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Can You Hear Me Now?

By Andrea G. Schwartz
May 04, 2017

For too long believers in Jesus Christ felt that to truly evangelize people, we had to get them to church. The problem, though, left few good options. Either direct them to a seeker-friendly church that spoke in feel-good sermons and enjoyable programs but failed to convict attendees to turn from their wicked ways and learn and apply God’s law—or else send them to a “Bible-believing church” (Reformed or Baptistic) that, while concerning itself with Biblical exegesis, fails to address the cultural manifestations of failing to abide by and live out God’s every Word. 

Social media has become a new arena for sharing a Biblical worldview, and while valuable and pertinent, it misses the mark if that is where it stops. If we want to see our culture impacted with a full-orbed Biblical faith, we need to step away from our internet connections and find some people nearby and interact with them face-to-face. Depending on where you live, there are more people attending or watching sporting events on a Sunday than those gathering together with fellow-believers to worship the Living God.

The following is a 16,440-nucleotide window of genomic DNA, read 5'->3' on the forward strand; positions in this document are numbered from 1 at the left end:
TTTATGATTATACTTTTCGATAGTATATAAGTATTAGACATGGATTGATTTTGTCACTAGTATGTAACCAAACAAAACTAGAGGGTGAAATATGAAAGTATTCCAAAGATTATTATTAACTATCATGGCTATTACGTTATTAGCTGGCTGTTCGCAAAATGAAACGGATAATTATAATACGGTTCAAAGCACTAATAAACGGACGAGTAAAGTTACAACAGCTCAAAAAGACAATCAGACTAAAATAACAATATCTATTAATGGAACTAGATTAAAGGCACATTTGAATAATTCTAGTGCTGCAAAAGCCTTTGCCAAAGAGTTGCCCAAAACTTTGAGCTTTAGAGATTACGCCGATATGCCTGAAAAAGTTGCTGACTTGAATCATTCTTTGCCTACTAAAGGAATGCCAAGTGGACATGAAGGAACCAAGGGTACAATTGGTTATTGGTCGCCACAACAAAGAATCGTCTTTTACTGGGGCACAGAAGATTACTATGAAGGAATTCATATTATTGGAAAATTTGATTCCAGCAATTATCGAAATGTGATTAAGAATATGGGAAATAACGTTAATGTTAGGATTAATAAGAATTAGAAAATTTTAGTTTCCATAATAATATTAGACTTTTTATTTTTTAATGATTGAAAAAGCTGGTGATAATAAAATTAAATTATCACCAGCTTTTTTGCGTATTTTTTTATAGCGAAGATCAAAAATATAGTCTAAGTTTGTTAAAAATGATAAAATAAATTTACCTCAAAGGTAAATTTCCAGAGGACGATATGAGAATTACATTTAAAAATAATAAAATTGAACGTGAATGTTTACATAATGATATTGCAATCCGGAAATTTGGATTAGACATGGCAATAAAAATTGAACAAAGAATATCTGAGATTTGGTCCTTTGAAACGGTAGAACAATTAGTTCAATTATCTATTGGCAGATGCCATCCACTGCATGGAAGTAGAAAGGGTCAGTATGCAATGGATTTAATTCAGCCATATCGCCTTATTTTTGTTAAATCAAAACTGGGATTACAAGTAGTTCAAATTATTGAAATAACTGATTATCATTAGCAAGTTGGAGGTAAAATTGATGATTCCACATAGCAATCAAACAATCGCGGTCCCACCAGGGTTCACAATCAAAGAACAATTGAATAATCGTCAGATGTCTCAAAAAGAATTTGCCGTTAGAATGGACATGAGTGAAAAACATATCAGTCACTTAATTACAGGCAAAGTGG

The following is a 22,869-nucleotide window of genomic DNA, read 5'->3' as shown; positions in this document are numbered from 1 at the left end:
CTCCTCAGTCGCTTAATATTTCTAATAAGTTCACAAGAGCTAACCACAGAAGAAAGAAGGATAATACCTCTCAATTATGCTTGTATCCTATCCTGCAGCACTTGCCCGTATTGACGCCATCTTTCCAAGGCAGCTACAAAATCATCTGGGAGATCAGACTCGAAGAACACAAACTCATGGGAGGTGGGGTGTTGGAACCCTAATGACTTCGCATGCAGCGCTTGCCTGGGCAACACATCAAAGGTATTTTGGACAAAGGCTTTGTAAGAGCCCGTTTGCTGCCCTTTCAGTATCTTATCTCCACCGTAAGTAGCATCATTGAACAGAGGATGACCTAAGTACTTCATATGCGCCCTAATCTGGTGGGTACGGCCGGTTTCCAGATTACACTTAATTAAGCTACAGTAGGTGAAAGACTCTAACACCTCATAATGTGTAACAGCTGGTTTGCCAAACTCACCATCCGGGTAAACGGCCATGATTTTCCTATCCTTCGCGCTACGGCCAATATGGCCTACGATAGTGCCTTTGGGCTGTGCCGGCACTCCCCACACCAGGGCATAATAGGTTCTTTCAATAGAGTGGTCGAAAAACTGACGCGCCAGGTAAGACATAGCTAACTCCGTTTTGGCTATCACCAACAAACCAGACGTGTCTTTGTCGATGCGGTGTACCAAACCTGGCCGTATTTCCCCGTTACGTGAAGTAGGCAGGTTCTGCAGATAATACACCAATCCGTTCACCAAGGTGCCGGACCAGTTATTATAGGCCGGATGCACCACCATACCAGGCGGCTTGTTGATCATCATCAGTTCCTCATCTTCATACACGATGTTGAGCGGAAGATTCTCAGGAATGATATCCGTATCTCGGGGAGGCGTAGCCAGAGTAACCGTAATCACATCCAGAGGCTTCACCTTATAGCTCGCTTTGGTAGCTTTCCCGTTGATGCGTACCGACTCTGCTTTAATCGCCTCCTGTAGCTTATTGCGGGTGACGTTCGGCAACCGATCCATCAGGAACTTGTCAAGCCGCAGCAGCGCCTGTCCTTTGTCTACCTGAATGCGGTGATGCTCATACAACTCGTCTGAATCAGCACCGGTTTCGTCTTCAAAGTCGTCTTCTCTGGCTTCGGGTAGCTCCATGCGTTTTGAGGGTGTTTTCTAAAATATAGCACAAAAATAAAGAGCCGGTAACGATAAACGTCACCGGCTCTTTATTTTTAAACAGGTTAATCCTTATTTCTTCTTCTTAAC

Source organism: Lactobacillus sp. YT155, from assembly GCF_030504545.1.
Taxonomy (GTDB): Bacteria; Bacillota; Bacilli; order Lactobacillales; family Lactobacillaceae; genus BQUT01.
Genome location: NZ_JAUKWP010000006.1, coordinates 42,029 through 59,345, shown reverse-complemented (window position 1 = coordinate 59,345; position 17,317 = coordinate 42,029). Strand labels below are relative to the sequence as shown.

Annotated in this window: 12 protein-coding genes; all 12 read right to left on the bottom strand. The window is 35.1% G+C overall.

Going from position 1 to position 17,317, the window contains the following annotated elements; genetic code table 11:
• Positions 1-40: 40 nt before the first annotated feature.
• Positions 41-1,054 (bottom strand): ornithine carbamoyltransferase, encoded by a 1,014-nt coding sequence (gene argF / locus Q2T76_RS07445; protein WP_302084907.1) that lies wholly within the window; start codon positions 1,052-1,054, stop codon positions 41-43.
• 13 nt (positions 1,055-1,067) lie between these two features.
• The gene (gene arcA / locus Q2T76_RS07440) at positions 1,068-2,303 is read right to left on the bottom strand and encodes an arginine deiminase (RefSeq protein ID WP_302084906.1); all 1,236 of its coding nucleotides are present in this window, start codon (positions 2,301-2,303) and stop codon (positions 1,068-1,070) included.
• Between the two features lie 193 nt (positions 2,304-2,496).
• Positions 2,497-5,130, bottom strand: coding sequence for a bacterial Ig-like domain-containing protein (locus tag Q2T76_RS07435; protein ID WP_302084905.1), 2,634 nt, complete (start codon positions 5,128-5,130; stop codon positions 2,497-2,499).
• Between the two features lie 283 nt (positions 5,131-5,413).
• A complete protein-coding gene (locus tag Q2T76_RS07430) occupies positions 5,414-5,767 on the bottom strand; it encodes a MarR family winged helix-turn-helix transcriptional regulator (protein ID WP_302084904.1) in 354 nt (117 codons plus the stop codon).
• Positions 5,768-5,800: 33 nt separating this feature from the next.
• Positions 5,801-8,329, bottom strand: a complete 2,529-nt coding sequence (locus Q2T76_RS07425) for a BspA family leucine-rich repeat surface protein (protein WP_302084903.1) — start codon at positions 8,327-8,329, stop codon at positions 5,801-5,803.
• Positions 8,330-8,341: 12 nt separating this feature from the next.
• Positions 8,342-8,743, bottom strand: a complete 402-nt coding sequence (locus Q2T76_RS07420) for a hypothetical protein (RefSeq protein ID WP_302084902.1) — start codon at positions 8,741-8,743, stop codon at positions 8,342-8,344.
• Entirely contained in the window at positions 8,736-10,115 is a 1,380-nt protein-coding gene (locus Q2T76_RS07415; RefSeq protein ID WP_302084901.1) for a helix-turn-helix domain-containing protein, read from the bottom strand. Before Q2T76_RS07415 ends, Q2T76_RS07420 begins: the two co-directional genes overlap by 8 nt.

Since Jesus Christ is the answer, we must become proficient at unearthing the pertinent questions to the unchurched, recognizing the possibility that “traditional church settings” fail to seem relevant to them. If we believe that the only true need that anyone has is to be in fellowship with his or her Creator, and that all who remain in their sins have a knowledge of their transgressions, we can pursue our interactions with a very definite and determined agenda. Then there is no place that is not suitable to let your voice be heard.

Ask yourself, can you in a few sentences explain to someone what life apart from Christ means for them eternally?  Do you even know how to bring a conversation around to such a topic?  Are you sufficiently well versed in the law and the gospel to answer tough questions when it comes to how to solve systemic problems in families, communities, and culture in general?  If the answer is no, and you have been a believer for more than a week or so, you are derelict in your duty to make disciples of all nations. 

If we, like the servant in the parable of the talents, are not actively engaged in taking what God has given us and returning it to Him with an increase, our fate will be the same. Could it be that we have concentrated more on what we have to say, than inquiring and listening to what our non-believing associates are concerned about, that we miss opportunities repeatedly?  Maybe they cannot hear us, because we are not listening to them.